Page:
Monday 19 March 2007

Climate of confusion

When climate scientists wobble on the public stage, their misfired and misjudged statements are quickly seized upon by the flat-earthers who think that global warming can be put down to a combination of natural variation, sunspots and nu-communist gasbaggery.

And so it is with Carl Wuncsh, the MIT professor who was hoodwinked by WAGTV (the clue’s in the name) into taking part in the ‘Great Global Warming Swindle’ on Channel 4.
Plenty of blog-space has been taken up with deconstructions of Martin Durkin’s anti-green polemic, so here it is sufficient to say that Wuncsh now says he was ‘duped’ by the filmmaker into taking part. He’s not a happy camper and his full response can be read alongside a comprehensive analysis of the film on Real Climate’s website.

It doesn’t stop there. This weekend two scientists appeared on stage in Oxford to decry the ‘exaggeration’ by the media of the risks of climate change when it comes to major disasters or ‘sideswipes’ like the turning off of the Gulf Stream. Once you begin to exaggerate the science in either direction the debate gets out of control,' warned Paul Hardaker.

Fair enough, stick to the science: quite right.

The only problem is that the submission of Paul Hardaker and Chris Collier of the Royal Meteorological Society to the switched on and no doubt highly qualified crowd at the Sense About Science conference on Saturday didn’t stay in the seminar room in Oxford. Quite the opposite. It was on the world’s most visited website - BBC News - that afternoon and by yesterday was on blogs and websites all over the world, including those dedicated to undermining international efforts to fight climate change.

Granted, it didn’t hurt that Hardaker and Collier had indulged in a bit of spin themselves and coined the term ‘Hollywoodisation’ to describe the overplaying of climate fears. They clearly intended for their work to have an impact - but did they also intend for their no doubt timely warning to be misused?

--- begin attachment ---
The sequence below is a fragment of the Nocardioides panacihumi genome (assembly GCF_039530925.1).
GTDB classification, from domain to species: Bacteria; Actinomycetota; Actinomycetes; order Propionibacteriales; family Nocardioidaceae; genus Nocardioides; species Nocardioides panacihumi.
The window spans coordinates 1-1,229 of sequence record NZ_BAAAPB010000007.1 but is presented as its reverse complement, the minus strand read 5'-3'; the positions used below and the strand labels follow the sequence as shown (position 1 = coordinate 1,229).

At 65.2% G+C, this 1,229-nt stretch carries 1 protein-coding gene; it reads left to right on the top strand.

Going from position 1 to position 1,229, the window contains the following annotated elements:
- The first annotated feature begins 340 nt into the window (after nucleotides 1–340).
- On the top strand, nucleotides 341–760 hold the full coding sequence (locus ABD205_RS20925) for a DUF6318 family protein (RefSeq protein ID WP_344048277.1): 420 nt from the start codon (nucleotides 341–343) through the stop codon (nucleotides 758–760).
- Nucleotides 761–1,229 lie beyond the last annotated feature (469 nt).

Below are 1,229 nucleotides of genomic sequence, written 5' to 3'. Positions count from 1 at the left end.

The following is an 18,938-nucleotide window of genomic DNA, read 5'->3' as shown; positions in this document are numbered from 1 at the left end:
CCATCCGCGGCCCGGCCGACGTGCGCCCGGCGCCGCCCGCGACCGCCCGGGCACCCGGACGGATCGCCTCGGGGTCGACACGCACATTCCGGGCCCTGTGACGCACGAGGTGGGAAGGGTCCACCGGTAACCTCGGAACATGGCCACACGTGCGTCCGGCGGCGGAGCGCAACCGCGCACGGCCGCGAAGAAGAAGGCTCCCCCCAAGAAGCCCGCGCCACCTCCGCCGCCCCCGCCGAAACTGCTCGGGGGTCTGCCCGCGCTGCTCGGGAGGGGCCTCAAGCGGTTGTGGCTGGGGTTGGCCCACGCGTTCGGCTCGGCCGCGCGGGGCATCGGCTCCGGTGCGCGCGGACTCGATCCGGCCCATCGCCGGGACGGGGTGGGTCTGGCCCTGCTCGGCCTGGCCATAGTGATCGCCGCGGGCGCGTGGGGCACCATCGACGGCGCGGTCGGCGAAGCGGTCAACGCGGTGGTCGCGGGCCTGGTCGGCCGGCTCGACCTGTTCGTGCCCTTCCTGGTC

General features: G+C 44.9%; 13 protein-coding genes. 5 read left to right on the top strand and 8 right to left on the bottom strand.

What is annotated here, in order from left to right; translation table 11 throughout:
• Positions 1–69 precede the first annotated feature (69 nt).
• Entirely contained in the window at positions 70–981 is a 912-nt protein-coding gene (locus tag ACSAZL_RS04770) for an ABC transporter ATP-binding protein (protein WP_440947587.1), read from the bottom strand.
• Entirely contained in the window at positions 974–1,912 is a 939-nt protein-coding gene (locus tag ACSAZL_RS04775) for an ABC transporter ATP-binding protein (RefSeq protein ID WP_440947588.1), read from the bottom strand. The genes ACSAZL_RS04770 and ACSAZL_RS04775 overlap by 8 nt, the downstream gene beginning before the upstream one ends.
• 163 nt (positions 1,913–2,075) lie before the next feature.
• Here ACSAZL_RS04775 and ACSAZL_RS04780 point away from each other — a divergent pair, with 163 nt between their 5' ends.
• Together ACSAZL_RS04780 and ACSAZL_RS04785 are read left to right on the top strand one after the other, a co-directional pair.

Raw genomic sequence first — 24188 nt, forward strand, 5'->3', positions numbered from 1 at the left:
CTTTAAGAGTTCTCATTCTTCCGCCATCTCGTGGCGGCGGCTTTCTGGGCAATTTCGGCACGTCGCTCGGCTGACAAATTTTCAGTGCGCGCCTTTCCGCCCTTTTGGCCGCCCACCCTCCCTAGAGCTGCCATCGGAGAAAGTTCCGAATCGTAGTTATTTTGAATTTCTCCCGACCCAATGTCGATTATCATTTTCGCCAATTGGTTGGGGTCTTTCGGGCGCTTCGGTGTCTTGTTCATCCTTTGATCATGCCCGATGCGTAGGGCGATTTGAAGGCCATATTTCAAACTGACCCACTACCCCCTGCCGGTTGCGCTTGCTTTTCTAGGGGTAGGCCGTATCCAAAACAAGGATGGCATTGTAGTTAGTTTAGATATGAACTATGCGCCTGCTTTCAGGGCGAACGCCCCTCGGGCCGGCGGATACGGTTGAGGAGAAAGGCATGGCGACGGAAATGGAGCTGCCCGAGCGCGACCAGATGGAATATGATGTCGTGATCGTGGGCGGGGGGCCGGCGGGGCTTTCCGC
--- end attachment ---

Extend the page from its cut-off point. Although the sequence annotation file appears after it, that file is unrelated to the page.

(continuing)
So in the Edinburgh Evening News they are recorded as ‘Slamming climate fears’. On ‘’ they are arguing against the predictions of their peers. On ABC news they are warning other scientists not to overplay their hand. If you Google ‘Paul Hardaker’ right now, you’ll see just how quickly and globally word has spread of his Saturday afternoon lecture. It’s the kind of viral messaging that marketeers would give their mouse-button-finger for.

The contributions of Carl Wunsch, Chris Collier and Paul Hardaker were all well-meaning and in a saner world they would be listened to in the kind of balanced, non-partisan way that they no doubt expect from their scientific colleagues or students, but when they get in front of a camera or microphone, they’re playing a different game, and they need to work harder at not being misrepresented. Each of these stories has been read by someone on the cusp of conviction with regard to climate change, and will have helped to have put them off. I’ve already heard of one senior director in a major government agency calling for an explanation in the light of the alarming news that climate change may not be as much of a threat as we thought.

From a small soundbite or moment to camera, so can spread the idea that maybe, just maybe, climate change isn’t such a problem after all. The viewer or reader goes back to their carbon-laden lifestyle; the world moves on, a little warmer and a little less concerned; action on climate change is put off for another day.

Scientists need to know that their words will be used and abused across the world and that they may be responsible for seriously damaging public understanding, no matter how valid their single conjecture or conclusion may be. We are all gagging for a get out on global warming and having leading scientists suggest that it’s all been exaggerated, overplayed or simply made-up is telling us exactly what we want to hear.

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